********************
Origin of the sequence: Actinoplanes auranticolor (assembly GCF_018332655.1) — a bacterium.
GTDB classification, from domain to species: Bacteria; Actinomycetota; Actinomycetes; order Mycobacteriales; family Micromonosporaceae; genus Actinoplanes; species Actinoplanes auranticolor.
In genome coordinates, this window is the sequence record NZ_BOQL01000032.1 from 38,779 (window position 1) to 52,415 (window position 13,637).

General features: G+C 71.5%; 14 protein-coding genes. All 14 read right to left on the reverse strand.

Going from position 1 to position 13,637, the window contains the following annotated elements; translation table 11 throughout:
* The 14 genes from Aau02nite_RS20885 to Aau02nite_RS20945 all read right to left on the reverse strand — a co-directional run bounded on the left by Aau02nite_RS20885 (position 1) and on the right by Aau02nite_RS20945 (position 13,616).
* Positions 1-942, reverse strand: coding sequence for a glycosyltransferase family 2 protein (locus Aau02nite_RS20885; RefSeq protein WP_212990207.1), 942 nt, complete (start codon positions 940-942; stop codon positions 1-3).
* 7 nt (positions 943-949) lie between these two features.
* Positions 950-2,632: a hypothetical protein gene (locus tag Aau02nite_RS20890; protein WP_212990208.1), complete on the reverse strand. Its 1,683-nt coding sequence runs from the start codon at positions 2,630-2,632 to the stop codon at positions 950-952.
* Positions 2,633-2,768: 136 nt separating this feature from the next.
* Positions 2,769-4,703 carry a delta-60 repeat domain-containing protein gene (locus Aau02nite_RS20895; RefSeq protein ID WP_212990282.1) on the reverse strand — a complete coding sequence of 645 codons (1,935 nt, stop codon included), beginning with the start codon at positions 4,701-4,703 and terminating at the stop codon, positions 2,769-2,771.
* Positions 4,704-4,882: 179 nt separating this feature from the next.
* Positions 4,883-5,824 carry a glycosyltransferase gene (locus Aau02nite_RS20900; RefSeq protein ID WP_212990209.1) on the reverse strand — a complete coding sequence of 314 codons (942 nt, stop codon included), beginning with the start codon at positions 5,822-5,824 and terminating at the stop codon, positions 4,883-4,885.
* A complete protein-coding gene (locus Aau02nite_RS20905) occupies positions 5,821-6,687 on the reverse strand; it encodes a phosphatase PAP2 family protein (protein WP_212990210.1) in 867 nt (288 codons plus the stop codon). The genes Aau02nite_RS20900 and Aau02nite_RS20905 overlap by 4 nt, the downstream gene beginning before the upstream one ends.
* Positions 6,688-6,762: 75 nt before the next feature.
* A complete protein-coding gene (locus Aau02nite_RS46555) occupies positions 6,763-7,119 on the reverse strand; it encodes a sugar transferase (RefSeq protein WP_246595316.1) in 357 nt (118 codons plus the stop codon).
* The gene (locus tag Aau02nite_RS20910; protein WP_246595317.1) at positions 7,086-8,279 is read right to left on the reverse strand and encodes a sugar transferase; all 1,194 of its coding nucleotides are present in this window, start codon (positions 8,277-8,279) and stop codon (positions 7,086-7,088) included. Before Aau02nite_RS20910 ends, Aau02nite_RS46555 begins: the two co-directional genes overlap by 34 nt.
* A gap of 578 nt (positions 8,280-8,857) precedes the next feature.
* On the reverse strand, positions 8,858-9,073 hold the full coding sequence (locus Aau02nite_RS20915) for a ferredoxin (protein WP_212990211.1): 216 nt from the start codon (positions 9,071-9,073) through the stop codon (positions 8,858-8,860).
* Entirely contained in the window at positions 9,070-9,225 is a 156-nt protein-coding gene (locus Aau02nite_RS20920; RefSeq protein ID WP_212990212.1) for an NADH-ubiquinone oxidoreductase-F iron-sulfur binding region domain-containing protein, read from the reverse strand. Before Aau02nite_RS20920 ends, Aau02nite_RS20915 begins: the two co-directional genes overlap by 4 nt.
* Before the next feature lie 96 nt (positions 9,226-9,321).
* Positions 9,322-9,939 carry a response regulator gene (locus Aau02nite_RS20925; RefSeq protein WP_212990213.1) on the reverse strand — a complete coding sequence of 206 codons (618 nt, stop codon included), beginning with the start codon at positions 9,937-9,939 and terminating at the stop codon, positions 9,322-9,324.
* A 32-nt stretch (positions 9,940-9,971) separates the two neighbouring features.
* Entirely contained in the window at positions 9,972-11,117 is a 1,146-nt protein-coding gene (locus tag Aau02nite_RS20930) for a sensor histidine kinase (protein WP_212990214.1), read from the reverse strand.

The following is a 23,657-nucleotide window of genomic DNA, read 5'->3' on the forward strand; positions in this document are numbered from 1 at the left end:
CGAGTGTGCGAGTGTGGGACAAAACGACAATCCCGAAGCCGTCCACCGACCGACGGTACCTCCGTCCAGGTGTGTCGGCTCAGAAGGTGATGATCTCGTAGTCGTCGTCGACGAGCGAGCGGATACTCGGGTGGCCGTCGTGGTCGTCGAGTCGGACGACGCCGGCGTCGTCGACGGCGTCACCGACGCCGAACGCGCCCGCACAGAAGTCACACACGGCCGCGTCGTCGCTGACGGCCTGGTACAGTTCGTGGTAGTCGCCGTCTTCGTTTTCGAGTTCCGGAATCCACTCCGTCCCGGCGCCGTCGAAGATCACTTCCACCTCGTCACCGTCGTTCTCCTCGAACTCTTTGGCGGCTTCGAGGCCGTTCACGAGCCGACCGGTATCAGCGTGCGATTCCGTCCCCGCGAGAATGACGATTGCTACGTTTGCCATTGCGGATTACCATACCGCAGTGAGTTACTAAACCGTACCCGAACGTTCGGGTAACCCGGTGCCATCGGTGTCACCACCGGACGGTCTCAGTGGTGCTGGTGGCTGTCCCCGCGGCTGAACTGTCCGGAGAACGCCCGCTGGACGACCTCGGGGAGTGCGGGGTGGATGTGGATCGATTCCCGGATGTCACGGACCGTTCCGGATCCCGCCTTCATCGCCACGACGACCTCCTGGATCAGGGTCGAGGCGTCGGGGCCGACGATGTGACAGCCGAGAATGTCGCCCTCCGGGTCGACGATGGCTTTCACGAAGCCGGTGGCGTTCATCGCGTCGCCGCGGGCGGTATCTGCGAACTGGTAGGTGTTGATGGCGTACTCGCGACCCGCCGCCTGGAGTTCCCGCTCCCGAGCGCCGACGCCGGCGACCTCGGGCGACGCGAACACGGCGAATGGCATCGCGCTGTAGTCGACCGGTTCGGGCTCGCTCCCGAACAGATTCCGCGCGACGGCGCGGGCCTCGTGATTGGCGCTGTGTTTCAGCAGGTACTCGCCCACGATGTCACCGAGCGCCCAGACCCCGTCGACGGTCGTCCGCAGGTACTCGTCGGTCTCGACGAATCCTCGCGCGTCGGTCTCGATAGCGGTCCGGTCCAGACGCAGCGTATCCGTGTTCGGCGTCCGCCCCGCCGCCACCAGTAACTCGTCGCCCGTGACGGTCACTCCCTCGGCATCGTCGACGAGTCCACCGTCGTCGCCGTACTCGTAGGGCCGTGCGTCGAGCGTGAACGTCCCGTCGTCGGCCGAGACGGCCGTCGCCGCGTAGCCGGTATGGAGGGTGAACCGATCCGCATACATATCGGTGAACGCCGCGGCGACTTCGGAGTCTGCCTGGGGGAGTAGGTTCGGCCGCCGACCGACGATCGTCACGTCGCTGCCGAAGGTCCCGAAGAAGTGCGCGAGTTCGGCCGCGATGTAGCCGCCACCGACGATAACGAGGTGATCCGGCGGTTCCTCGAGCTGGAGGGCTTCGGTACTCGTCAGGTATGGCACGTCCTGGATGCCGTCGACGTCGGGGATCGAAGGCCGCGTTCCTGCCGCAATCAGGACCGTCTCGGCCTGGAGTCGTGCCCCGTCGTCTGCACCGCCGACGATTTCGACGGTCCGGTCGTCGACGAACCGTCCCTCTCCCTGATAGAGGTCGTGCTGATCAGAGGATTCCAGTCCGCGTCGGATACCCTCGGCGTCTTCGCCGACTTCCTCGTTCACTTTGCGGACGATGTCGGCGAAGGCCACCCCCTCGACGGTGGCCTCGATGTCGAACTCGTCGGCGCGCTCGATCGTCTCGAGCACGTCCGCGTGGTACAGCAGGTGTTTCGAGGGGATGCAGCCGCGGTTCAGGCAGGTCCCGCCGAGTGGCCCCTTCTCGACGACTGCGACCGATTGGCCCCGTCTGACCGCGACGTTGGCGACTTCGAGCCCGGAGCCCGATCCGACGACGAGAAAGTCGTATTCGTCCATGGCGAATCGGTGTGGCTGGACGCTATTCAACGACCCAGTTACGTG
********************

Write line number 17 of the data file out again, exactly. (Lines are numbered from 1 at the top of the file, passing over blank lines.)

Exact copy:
* The gene (locus tag Aau02nite_RS20910; protein WP_246595317.1) at positions 7,086-8,279 is read right to left on the reverse strand and encodes a sugar transferase; all 1,194 of its coding nucleotides are present in this window, start codon (positions 8,277-8,279) and stop codon (positions 7,086-7,088) included. Before Aau02nite_RS20910 ends, Aau02nite_RS46555 begins: the two co-directional genes overlap by 34 nt.